Japanese PM downplays possibility of visiting DPRK

Updated: 2014-06-03 19:59


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TOKYO - Japanese Prime Minister Shinzo Abe said Tuesday that it is still premature to talk about the possibility of paying a visit to the Democratic People's Republic of Korea (DPRK), which said recently it will reinvestigate the whereabouts of the Japanese it abducted in the 1970s and 1980s.

"It's too early to make a decision on that," Abe was quoted as saying before his departure for three European countries at the Haneda airport, adding he would like to urge the DPRK to produce results in the probe.

Abe made the remarks when asked if he may visit the country in the final stages of bilateral negotiations on the issue.

Meanwhile, Japanese Foreign Minister Fumio Kishida said early Monday that the prime minister's visit to the DPRK could be an option to settle the issue, which is one of the major obstacles for the two countries to establish diplomatic tie.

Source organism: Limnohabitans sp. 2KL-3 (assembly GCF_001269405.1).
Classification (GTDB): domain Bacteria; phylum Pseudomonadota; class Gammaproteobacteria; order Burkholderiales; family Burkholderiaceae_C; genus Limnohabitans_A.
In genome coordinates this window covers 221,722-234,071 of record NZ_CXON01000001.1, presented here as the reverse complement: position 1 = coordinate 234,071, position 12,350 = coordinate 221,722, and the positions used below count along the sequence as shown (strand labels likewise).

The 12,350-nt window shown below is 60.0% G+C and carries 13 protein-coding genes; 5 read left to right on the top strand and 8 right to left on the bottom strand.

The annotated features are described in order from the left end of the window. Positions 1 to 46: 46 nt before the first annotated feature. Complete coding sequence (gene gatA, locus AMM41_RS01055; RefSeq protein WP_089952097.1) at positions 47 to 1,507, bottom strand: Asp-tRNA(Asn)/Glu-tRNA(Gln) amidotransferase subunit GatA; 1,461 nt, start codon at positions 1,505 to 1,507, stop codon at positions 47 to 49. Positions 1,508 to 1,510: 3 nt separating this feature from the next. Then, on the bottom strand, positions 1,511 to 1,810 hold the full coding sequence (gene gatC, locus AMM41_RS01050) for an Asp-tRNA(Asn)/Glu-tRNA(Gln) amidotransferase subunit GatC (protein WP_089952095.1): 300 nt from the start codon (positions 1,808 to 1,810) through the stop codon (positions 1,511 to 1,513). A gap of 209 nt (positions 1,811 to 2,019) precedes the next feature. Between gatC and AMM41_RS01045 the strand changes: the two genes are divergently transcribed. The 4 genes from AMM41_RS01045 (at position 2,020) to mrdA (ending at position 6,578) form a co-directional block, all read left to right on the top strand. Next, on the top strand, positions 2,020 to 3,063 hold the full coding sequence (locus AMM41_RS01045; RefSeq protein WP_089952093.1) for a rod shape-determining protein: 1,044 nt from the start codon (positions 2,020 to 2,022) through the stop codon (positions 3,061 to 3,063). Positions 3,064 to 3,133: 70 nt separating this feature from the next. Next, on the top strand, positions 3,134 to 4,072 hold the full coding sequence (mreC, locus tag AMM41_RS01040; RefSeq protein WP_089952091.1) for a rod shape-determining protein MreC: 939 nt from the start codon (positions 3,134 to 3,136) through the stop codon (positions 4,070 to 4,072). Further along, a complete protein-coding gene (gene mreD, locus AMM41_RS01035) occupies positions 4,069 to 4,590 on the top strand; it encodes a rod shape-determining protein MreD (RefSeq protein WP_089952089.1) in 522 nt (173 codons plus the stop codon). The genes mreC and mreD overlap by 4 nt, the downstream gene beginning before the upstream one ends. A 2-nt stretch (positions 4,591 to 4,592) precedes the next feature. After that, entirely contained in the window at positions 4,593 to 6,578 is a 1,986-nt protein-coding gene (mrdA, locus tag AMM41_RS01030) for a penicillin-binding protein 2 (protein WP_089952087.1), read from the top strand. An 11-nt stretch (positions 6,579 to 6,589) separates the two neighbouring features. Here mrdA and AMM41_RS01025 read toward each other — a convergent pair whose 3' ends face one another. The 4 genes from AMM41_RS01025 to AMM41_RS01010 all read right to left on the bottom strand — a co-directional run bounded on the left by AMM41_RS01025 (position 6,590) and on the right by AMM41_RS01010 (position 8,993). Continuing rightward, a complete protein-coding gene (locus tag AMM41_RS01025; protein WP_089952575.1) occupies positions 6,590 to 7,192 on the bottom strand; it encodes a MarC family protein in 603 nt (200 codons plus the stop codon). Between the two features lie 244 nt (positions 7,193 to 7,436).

Kishida said at an upper house session on foreign and defense affairs that the government would study a trip by Abe to the DPRK to resolve the issue, but added that "nothing has been decided at present."

The DPRK admitted that it abducted 13 Japanese when then Japanese Prime Minister Junichiro Koizumi visited the DPRK in September 2002.

Japan's Chief Cabinet Secretary Yoshihide Suga on Sunday said Japan will dispatch officials, probably diplomats and police, to the DPRK to monitor and verify the reinvestigation and they would also be expected to deal with any surviving abductees.

The officials would stay in the DPRK for a short period initially and Tokyo wants to make them resident officials and set a permanent office, according to local report.

Japan and the DPRK held the latest round of intergovernmental talks May 28 in Stockholm and announced May 29 that the DPRK will conduct a thorough investigation into Japanese it abducted in the 1970s and 1980s.

Japan said on May 29 that it would partially lift its unilateral sanctions on the DPRK after the latter sets up the investigation committee.